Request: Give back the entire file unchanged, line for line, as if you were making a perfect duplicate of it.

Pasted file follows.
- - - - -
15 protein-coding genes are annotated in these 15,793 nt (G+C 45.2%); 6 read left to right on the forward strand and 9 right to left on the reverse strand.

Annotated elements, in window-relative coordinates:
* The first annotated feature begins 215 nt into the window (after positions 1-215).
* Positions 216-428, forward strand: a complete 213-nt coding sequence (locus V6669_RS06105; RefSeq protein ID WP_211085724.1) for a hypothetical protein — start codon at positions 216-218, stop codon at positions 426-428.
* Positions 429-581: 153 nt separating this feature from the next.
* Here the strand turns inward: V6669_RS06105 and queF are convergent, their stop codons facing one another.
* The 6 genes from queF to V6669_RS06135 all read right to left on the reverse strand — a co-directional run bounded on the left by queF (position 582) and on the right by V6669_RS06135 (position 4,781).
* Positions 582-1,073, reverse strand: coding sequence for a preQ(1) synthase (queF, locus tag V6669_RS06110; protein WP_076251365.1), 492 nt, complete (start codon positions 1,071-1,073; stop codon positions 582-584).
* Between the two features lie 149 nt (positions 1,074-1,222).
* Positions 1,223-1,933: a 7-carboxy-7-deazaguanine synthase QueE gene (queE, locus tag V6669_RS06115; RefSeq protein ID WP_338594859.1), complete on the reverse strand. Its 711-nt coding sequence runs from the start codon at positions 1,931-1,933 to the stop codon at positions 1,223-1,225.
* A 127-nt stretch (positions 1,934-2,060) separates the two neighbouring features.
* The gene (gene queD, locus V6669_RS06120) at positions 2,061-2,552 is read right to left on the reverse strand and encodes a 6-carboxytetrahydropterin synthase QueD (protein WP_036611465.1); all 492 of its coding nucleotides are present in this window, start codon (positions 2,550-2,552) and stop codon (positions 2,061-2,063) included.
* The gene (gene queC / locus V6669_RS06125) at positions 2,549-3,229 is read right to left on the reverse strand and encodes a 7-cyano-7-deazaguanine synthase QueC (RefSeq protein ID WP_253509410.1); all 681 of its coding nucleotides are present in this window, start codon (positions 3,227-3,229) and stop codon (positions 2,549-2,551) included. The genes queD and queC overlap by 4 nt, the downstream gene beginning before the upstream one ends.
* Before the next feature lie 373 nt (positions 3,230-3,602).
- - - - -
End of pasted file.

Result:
15 protein-coding genes are annotated in these 15,793 nt (G+C 45.2%); 6 read left to right on the forward strand and 9 right to left on the reverse strand.

Annotated elements, in window-relative coordinates:
* The first annotated feature begins 215 nt into the window (after positions 1-215).
* Positions 216-428, forward strand: a complete 213-nt coding sequence (locus V6669_RS06105; RefSeq protein ID WP_211085724.1) for a hypothetical protein — start codon at positions 216-218, stop codon at positions 426-428.
* Positions 429-581: 153 nt separating this feature from the next.
* Here the strand turns inward: V6669_RS06105 and queF are convergent, their stop codons facing one another.
* The 6 genes from queF to V6669_RS06135 all read right to left on the reverse strand — a co-directional run bounded on the left by queF (position 582) and on the right by V6669_RS06135 (position 4,781).
* Positions 582-1,073, reverse strand: coding sequence for a preQ(1) synthase (queF, locus tag V6669_RS06110; protein WP_076251365.1), 492 nt, complete (start codon positions 1,071-1,073; stop codon positions 582-584).
* Between the two features lie 149 nt (positions 1,074-1,222).
* Positions 1,223-1,933: a 7-carboxy-7-deazaguanine synthase QueE gene (queE, locus tag V6669_RS06115; RefSeq protein ID WP_338594859.1), complete on the reverse strand. Its 711-nt coding sequence runs from the start codon at positions 1,931-1,933 to the stop codon at positions 1,223-1,225.
* A 127-nt stretch (positions 1,934-2,060) separates the two neighbouring features.
* The gene (gene queD, locus V6669_RS06120) at positions 2,061-2,552 is read right to left on the reverse strand and encodes a 6-carboxytetrahydropterin synthase QueD (protein WP_036611465.1); all 492 of its coding nucleotides are present in this window, start codon (positions 2,550-2,552) and stop codon (positions 2,061-2,063) included.
* The gene (gene queC / locus V6669_RS06125) at positions 2,549-3,229 is read right to left on the reverse strand and encodes a 7-cyano-7-deazaguanine synthase QueC (RefSeq protein ID WP_253509410.1); all 681 of its coding nucleotides are present in this window, start codon (positions 3,227-3,229) and stop codon (positions 2,549-2,551) included. The genes queD and queC overlap by 4 nt, the downstream gene beginning before the upstream one ends.
* Before the next feature lie 373 nt (positions 3,230-3,602).